Editor’s Note: Kerry Brown is Professor of Chinese Politics and director of the Lau China Institute at Kings College London. The opinions in this article belong to the author.
Brown: China needs growth to keep its emerging middle class happy
Deeper links with the outside world continue to be a necessity rather than a luxury
We all now recognize that 2016 was a highly unusual year. Political events that we are witnessing today seemed simply impossible 12 months ago.
One of the less noted shifts in global politics – but probably the most profound in its long-term impact for us all – is the emergence of Xi Jinping’s China as the world’s great champion of globalization.
This year is the first time that a Chinese president has graced the Alps’ elite enclave of Davos. The symbolism is heavy. At the epicenter of capitalist, free-market internationalism, the leader of the last remaining major country where a communist party has a monopoly on power was able to enjoy his moment. Xi’s speech did not disappoint.
If there was a hint of schadenfreude, it did not show. Xi is one of the best public orators China has produced in recent times. But his message was an elegantly simple one: China will stand by globalization, no matter what protectionist fads contaminate the discourse in Washington or elsewhere.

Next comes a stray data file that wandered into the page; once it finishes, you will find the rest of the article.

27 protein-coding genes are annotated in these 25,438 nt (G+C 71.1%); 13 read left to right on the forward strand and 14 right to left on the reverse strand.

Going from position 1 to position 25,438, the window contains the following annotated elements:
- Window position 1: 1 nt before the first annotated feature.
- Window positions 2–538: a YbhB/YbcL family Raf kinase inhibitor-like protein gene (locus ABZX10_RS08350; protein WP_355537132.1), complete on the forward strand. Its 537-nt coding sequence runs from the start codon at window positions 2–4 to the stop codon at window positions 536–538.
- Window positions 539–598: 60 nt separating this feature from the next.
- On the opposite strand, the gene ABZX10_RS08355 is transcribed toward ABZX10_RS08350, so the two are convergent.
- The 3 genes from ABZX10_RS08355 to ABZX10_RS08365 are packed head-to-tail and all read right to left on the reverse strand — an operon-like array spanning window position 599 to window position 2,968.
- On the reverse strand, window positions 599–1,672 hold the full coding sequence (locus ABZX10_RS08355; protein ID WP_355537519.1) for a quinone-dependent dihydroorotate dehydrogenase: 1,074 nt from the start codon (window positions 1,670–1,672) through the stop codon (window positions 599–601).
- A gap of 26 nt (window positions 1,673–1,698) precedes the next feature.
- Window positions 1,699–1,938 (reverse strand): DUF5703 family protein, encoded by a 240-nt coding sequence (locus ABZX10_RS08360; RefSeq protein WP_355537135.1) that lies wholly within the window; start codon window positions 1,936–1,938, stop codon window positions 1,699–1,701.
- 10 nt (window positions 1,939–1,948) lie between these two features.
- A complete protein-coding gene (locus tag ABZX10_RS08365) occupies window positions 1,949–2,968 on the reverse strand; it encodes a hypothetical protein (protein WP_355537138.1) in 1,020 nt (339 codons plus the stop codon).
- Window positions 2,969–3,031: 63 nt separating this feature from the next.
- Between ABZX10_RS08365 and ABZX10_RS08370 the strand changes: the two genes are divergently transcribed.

It will do this for two reasons. One, Xi set out clearly in his speech: globalization has served his country well. He himself will know – along with every other Chinese person of his generation – what a China with closed markets and rigid borders looks like. This was the reality under Mao.
Since 1978, China has been an increasingly open country – at least economically. This process has replaced poverty and domestic instability with a country now poised to be the largest economy in the world. No wonder Xi speaks as a fan and ardent supporter of global free trade and open economic borders.
The second reason is more prosaic. China needs growth to keep its emerging middle class happy. The sources of that growth are becoming more elusive. So deeper links with the outside world continue to be a necessity rather than a luxury. Xi’s China has no choice about committing to globalization. His speech as good as admitted that.
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The world is shaping up to be dominated by two hungers: that of China for its moment of renaissance and greatness, and that of the US, seeking restoration of its once secure position as the number one superpower. The two have always been competitors. But until recently, their competition was subliminal and concealed. Under Trump, it looks likely to spill out into clear day.
If these fears of competition become a reality, the question is this – who is hungrier for success?
Based on Xi’s fierce defense of the kind of world he wants his country to exist in, he sounds like a man with a good appetite. And to be honest, many in his audiences and the wider world are starting to see his offer as more appetizing and preferable than the meager fare currently being prepared for the world by President-elect Trump and his administration.